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Friction during pure rolling up an inclined plane.

  1. Jan 31, 2012 #1
    1. The problem statement, all variables and given/known data
    A cylinder is pure rolling up an inclined place. It stops momentarily and the rolls back. In what directions is the force of friction directed during the journey?

    3. The attempt at a solution

    While going up, the cylinder rotates in the anticlockwise direction, and so the friction acts up the plane. On the other hand, while rolling down, the cylinder rotates clockwise, and so the friction acts downward.
    Which of those statements is wrong and why?

    (As I started thinking, another query arose in my mind; since it is pure rolling, shouldn't the only friction be static friction? And so should that even have a direction?)
     
  2. jcsd
  3. Jan 31, 2012 #2

    SammyS

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    Yes it is static friction. It also has a definite direction.

    If the incline were frictionless, would the cylinder's rotational rate change upon going up and down the incline?
     
  4. Jan 31, 2012 #3
    Does static friction has a direction opposite to relative velocity, just like kinetic friction?


    Would the cylinder rotate in the first place? There would be no torque to get it started.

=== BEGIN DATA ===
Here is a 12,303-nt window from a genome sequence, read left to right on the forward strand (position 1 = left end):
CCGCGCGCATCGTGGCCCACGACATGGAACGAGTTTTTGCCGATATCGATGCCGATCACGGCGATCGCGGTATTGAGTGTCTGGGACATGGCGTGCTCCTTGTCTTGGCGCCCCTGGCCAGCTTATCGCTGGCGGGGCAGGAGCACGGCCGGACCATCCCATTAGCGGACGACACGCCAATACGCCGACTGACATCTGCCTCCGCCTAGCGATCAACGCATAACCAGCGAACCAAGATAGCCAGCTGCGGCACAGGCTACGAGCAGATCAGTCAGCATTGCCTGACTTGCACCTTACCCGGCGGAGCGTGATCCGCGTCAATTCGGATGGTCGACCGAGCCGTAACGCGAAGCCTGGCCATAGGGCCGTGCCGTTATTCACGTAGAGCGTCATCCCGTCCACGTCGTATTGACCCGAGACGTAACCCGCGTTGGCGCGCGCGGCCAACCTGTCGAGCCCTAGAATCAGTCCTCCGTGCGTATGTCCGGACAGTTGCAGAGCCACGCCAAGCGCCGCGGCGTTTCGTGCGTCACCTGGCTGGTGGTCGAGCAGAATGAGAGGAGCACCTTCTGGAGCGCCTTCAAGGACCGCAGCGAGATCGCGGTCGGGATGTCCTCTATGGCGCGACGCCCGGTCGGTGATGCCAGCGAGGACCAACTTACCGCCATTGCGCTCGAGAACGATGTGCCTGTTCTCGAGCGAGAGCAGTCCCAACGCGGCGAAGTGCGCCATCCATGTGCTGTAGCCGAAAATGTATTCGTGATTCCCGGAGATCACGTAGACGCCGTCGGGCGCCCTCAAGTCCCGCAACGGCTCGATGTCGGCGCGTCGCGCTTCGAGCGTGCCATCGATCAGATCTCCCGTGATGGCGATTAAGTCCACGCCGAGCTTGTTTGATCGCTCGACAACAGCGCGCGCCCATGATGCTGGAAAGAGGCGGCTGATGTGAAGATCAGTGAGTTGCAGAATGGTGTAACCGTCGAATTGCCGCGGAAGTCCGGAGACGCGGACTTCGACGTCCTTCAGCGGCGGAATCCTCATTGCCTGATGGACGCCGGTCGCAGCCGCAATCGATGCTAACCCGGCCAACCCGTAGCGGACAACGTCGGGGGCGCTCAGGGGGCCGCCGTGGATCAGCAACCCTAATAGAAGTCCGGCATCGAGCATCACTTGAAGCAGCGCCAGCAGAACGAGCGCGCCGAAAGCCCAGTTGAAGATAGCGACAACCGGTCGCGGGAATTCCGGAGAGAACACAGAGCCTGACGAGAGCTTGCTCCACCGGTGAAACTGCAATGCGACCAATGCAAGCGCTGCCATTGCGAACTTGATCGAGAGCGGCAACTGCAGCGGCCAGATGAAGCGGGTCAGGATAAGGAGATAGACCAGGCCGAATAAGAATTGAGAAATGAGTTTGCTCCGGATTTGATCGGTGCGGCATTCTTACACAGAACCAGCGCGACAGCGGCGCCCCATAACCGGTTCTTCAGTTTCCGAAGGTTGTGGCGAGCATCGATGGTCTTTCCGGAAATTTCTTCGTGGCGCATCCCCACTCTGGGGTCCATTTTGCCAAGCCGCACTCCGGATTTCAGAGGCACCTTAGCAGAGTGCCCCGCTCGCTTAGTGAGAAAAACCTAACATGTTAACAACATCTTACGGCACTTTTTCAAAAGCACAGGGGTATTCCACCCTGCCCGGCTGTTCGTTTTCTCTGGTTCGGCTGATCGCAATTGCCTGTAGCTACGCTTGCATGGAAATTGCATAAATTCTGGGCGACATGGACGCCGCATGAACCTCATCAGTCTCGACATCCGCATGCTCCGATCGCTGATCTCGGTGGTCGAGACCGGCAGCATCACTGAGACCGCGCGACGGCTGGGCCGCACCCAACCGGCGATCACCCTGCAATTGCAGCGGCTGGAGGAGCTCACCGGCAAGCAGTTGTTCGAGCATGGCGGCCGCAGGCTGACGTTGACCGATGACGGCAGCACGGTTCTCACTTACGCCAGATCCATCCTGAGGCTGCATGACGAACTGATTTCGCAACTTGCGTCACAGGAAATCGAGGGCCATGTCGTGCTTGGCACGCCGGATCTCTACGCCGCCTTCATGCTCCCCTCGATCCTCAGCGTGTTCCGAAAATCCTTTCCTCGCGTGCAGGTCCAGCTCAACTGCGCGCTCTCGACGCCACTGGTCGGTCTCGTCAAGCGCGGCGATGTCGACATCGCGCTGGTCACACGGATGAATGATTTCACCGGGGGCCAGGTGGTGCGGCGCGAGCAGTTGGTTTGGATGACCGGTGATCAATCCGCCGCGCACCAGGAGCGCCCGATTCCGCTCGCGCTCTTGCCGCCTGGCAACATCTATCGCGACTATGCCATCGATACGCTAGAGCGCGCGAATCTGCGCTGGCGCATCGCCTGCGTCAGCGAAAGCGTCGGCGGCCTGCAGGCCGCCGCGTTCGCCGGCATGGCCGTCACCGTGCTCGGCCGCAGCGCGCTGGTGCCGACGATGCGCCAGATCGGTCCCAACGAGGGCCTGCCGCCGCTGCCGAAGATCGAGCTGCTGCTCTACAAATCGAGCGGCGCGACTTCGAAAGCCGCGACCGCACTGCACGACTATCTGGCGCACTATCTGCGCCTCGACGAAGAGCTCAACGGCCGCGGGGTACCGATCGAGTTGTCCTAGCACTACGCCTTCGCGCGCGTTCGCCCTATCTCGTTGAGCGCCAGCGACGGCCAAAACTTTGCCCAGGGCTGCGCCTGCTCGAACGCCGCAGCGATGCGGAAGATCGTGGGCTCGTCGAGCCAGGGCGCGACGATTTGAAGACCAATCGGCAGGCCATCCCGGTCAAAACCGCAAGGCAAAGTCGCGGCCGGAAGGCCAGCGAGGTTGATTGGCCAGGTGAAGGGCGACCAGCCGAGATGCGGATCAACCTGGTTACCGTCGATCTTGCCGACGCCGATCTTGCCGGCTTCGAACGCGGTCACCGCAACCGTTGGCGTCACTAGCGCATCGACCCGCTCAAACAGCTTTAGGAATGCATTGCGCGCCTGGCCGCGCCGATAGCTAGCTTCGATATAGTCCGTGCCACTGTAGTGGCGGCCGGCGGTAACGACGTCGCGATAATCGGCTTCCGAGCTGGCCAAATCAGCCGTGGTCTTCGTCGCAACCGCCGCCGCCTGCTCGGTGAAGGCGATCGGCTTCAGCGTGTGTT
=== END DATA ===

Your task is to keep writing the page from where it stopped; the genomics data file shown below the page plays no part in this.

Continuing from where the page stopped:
And the book says that the answer is that the direction of friction is always up the plane, why is that?
     
  5. Dec 12, 2012 #4
    The actual reason for friction to act in pure rolling is :
    g sine ( theta ) acting along the incline causes an acceleration on the point of contact of the body. But the body is supposed to be in pure rolling I.e at the point of contact it should have zero velocity and zero acceleration. Since the nature of frictional force is to oppose relative motion making relative velocity zero..it opposes the mg sine ( theta) force and when this friction becomes equal to that value the body will be in pure rolling.

    Coming back to the original question...
    Whether the body is moving upwards or downwards...mg sine ( theta ) always acts down the incline so frictional force, to oppose the relative velocity , will always act in the direction opposite to it i.e up the incline..
    And if the incline is frictionless there is no case of pure rolling unless an external force is applied opposing mg sine ( theta) force
    Hope u got d concept...
     
    Last edited: Dec 12, 2012
  6. Dec 12, 2012 #5

    SammyS

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    Hello alex.hs . Welcome to PF !

    Do you realize that you've responded to a thread that's over 10 months old ?
     
  7. Dec 14, 2012 #6
    I guess I did not observe..:shy:
    We are actually learning that topic right now...so when I saw it, I just wanted to answer it.
    Anyways....thank you SammyS for letting me know..:smile:
     
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